Assessment Appeal Law

Property Tax Assessment Appeals

Find a Real Property Tax Attorney

In down economy, tax protests roll in to Taos County Assessor's office

By J.R. Logan - Taos News

With all the news about recessions and cratering real estate values, Bill Dedmon wasn't pleased when he got a notice saying his property taxes would be 36 percent higher this year.

On Monday (May 23), Dedmon filed an official protest with the Taos County Assessor over the value attributed to two pieces of vacant land in the Arroyo Seco area.

"It doesn't make any sense," said Dedmon in an interview Monday (May 23). "Here they are sending out a 40 percent increase, when they ought to be sending out a decrease."

Dedmon's is among the 400 protests that have already been turned in to the assessor, according to cheif appraiser Gerald Nichols, and the deadline for filing a complaint isn't until June 6.

With home sales still floundering, and the real estate market grappling with a pair of land grant deeds that have stalled transactions, some Taos County property owners are baffled when they see their taxes on the rise.

"We understand what they're saying," Taos County Assessor Darlene Vigil told The Taos News Tuesday (May 24). "If you look at the economy, the market is certainly not up. But with the data we have now, we know that we were never at market (value)."

Vigil explained that when Taos real estate was exploding around the middle of the last decade, property values were increasing by as much as 18 percent per year.

But most property owners didn't see that kind of increase on their tax bills. To complicate matters, taxes are based on the market from two years ago, meaning property owners are paying taxes on what their homes were worth in 2009.

And though property values have been on the slide for several years, Vigil said her office is still trying to make up the ground it lost during the boom.

"Even with the decline, we're still catching up," Vigil said.

In fact, Vigil said the county estimates that, on average, properties in the county are at only 65 percent of market value. For homeowners, the state offers some protection from skyrocketing taxes.

New Mexico law dictates that home values can only increase by 3 percent per year. But if a home is sold or undergoes a significant remodel, the assessor is required to bring the value of the home up to the current market — a phenomenon referred to as tax lighting. When it comes to vacant land, there is no such cap.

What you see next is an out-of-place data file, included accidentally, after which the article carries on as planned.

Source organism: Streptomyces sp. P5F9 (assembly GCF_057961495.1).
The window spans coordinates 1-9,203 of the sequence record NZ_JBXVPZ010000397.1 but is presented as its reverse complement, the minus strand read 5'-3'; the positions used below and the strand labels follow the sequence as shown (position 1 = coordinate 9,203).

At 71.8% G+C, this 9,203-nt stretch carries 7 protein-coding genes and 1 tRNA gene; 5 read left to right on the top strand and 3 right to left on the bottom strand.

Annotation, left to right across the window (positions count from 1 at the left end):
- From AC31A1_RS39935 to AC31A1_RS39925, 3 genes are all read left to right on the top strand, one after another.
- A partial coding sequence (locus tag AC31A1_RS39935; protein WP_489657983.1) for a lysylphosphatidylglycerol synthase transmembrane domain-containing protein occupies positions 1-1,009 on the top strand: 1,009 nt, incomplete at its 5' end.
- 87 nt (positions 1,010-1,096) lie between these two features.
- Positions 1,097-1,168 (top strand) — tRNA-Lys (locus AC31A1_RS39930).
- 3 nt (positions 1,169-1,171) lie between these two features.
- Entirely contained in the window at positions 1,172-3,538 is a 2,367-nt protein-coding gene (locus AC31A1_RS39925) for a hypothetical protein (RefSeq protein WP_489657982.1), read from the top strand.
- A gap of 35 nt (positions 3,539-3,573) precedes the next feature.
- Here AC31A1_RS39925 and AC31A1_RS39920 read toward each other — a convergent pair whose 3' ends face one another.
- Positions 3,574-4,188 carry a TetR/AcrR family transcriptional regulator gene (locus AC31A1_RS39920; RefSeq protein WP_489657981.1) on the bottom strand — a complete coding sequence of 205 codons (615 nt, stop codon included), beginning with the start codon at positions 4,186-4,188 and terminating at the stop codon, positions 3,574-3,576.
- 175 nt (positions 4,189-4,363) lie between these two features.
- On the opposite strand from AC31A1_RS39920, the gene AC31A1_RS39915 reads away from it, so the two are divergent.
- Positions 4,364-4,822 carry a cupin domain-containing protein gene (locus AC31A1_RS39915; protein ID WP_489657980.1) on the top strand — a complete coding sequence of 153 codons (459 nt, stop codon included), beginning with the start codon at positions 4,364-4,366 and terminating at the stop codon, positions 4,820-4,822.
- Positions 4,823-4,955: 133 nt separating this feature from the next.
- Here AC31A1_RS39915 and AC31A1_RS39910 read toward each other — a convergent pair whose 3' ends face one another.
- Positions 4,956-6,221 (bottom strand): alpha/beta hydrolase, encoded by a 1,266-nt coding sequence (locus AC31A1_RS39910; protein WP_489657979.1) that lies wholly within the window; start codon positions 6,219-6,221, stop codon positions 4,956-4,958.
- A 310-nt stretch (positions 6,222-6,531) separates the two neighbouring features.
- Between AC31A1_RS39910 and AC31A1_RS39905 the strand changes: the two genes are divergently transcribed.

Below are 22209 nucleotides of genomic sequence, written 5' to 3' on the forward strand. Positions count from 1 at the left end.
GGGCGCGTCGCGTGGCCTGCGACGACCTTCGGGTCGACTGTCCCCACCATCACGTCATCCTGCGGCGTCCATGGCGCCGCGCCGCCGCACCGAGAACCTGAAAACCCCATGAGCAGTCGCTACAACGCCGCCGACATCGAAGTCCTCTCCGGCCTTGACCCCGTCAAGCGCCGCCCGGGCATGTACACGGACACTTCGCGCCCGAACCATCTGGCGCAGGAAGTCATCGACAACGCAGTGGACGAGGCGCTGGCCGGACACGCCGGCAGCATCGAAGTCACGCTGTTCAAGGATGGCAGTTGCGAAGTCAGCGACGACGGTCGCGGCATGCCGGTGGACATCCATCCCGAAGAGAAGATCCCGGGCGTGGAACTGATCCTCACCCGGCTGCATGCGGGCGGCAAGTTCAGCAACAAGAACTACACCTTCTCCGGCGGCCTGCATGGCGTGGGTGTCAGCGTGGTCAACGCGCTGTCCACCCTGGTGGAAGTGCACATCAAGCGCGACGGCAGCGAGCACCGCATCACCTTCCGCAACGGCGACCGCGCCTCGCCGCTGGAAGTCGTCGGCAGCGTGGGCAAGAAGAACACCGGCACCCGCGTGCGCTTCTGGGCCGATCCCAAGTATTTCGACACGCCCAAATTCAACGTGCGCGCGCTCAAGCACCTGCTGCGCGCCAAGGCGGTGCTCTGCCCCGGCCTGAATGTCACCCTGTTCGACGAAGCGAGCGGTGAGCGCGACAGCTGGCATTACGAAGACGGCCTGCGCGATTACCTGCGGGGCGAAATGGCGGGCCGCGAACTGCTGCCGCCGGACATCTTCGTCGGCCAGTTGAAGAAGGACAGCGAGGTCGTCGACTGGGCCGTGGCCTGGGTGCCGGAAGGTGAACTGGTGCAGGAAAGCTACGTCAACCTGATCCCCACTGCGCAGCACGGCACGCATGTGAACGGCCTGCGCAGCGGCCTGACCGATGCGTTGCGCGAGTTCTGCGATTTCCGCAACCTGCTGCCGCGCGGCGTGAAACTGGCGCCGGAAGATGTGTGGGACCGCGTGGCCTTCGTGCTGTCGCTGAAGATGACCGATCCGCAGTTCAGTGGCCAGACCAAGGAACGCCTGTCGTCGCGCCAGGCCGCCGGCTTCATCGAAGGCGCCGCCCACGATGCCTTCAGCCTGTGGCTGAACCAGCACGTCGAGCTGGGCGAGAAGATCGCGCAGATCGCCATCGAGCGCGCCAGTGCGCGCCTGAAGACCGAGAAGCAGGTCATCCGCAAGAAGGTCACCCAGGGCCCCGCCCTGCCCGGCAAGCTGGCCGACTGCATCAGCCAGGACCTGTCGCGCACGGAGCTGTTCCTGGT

And in New Mexico, only 1 acre of land on which a home sits is considered residential. Any additional land above 1 acre is not protected by the cap.The lack of recent sales is also making things more challenging for the assessor and more frustrating for property owners like Dedmon.

Shifts in property value are largely based on actual sales prices — known as comparables or comps. But with lackluster sales, comps have been few are far between. Dedmon sees this as a major problem with the value increase attributed to his vacant lots. To prove his point, he asked two local real estate agents to help him find recent sales near the Vista Lejos subdivision in which his land sits.

"Both have accessed Taos County databases and report to me that there have been no land sales in the Vista Lejos area in 2009 nor 2010 and nothing to date this year," Dedmon wrote in his letter of protest.

"There is no value indicator that would show any increase in value," he added later in the letter.

Vigil said the paucity of sales has made it more difficult to determine values. But she said her office has other methods to calculate what a property is worth.

"There are many variables, and that's where the interpretation and analysis comes in," Vigil said. "We do have to make some logical assumptions."

With a week and a half remaining before the protest deadline, Vigil expects formal protests to continue to roll in. Though county assessors have 180 days to clear the protests through informal meetings or through the protest hearing process, Vigil said the state doesn't expect such hearings to begin in Taos before November. The delay could spell trouble.

County revenue predictions are already bleak, and properties under protest are extracted from the county tax base, meaning other property owners may see a slight rise in their tax rate to make up the difference. For the last two year's the assessor's office has been flooded with protests.

There were about 600 individual protests in 2009 and another 408 the next year.